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Sigur Ros: The Best Album of 2008

The naked people on the cover aside, I had a mixed reaction when I started listening to the “Med Sud I Eyrum Vid Spilum Endalaust” by Sigur Ros. The opening song was just not like your typical Sigur Ros: it was too… pop.. I was confused: was this Death Cab for Cutie? Had I clicked on the wrong MP3 on iTunes? “Gobbledigook” turned out to be a poppier track, indeed, but even at performing pop they rocked!

From the second track, you go back into familiar Sigur Ros territory. The main difference (besides the opening track) this time around is that the band gets more intimate, with acoustic guitar-based tracks, such as “Gódan daginn” and “Íllgresi,” and quiet piano-based tracks like “Fljótavík,” the closing “All Alright” and “Ára bátur” (which later evolves into a majestic epic that only they could have recorded).

After 8 listens, the album keeps growing on me. There is only one other album that could be as good this year (though it most likely will be in second place: “Maybe They Will Sing for Us Tomorrow by Hammock.” Otherwise, Sigur Ros did it again and make any wait for their music worth every minute.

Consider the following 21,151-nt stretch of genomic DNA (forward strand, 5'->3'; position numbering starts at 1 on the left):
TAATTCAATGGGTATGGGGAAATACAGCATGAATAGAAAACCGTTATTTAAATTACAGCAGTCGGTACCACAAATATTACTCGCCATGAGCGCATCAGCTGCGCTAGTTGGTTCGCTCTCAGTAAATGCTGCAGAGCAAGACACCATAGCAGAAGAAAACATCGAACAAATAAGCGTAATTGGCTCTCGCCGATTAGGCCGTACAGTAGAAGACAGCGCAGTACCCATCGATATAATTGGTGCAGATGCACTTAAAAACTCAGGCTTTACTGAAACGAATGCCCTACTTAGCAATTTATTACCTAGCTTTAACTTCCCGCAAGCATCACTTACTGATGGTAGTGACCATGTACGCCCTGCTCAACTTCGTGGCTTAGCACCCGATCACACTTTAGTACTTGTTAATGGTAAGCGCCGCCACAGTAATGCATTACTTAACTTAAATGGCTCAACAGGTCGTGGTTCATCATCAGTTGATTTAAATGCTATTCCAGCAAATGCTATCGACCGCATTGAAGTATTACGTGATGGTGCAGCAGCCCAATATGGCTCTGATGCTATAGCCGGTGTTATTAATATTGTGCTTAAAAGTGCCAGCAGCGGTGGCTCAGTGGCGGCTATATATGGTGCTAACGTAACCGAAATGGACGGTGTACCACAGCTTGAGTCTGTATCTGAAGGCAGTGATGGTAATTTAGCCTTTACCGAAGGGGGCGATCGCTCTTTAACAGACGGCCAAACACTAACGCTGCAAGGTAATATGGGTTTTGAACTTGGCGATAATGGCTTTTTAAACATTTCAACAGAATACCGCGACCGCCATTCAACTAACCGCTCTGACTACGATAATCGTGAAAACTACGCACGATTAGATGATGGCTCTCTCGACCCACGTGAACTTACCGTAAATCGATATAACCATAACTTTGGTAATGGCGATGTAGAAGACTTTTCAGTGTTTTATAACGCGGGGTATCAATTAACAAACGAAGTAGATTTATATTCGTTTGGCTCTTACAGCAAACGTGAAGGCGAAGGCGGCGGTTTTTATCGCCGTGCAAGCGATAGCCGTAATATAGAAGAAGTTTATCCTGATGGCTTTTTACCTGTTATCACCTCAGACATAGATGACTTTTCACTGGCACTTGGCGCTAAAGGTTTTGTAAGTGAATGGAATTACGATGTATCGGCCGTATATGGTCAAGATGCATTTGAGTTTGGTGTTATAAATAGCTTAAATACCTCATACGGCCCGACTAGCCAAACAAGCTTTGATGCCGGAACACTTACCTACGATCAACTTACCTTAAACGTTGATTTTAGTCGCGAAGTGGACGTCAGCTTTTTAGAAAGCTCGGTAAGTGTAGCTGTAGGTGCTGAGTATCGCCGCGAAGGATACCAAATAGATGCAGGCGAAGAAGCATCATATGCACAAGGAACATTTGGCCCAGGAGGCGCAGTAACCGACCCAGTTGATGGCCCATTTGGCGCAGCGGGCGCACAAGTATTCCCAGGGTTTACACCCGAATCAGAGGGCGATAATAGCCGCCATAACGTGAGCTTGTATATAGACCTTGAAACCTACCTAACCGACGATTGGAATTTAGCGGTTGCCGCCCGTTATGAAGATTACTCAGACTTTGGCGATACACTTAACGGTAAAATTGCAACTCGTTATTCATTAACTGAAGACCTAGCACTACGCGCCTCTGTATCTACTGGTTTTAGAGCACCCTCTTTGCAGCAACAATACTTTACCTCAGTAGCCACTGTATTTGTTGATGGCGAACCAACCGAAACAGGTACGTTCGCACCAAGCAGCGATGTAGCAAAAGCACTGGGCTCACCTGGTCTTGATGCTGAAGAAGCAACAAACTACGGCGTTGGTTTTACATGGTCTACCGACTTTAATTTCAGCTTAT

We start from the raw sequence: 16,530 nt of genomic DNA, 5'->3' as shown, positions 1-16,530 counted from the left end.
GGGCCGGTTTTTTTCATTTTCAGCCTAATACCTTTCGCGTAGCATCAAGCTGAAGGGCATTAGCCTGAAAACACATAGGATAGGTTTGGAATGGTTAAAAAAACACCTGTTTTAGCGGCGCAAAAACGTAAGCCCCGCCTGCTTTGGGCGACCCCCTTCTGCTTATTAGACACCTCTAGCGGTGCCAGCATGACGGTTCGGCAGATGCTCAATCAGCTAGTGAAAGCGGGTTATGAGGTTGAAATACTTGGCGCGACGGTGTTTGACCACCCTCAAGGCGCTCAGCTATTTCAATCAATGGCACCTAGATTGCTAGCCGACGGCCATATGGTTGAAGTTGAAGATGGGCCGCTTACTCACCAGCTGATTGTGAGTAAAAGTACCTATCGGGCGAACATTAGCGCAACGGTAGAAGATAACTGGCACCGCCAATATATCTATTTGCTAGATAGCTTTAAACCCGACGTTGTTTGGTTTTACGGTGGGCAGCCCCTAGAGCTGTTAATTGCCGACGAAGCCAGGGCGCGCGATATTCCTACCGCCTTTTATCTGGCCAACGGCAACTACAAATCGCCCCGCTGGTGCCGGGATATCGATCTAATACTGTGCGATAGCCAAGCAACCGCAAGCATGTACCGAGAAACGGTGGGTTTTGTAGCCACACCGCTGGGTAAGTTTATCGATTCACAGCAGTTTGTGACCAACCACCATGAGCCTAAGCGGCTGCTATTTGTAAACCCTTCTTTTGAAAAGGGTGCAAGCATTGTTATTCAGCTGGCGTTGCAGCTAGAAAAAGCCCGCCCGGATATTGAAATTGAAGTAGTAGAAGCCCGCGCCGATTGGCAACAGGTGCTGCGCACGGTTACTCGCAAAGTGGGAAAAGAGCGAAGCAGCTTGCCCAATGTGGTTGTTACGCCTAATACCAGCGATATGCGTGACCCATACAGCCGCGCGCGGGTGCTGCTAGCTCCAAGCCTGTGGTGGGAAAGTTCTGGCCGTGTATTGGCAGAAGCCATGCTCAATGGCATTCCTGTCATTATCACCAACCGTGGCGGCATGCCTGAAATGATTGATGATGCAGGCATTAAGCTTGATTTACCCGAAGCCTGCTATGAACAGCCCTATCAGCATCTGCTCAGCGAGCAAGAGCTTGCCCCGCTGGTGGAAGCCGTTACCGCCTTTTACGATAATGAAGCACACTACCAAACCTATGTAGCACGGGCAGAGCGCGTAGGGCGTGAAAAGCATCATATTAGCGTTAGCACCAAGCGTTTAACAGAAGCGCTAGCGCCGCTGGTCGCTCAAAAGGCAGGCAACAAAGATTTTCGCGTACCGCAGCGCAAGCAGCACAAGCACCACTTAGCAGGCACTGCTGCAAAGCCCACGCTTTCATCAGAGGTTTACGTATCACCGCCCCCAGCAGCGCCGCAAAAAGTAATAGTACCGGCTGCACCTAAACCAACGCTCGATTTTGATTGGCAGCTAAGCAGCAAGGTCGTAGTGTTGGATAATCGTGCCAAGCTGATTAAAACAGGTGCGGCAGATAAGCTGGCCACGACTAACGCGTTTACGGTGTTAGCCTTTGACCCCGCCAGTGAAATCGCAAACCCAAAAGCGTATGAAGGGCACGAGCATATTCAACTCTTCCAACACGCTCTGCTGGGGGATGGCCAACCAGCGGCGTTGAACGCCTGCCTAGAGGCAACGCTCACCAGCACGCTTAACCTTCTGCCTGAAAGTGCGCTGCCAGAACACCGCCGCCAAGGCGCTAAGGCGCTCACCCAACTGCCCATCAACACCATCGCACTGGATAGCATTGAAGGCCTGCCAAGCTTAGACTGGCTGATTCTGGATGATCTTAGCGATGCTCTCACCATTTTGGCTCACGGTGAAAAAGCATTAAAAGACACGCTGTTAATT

The Last Lecture: a great read!

The Last Lecture” is largely based off the video by the same name that you can catch on YouTube and many other websites. However, that is only part of the story.

The book (a few hours to read), unlike the video (under an hour in duration), lets you become one with Randy and his process of preparation for what appears as a certain death as he goes from diagnosis, through treatment and determination to accept his fate of being a pancreatic cancer patient.

My dad died of liver cancer, so Randy’s story resonated very strongly with me. However, my dad did not have the chance to prepare himself (or his family) for his passing. Randy has chosen to live the rest of his life on earth preparing things so that his young children will know what his dad was like… this is a father who loves his kids, no doubt.

Instead of rolling on the bed or complaining about his fate, he embraces it fully (with humor, often) and gets as much out of him as he can, so that his children will have a vast testimonial from which to learn, even though his father won’t be around.

As he paves the road for their future, we benefit from his effort and, if we open up enough, we are bound to learn from Randy like we learned from Morrie in the now-classic “Tuesdays With Morrie.”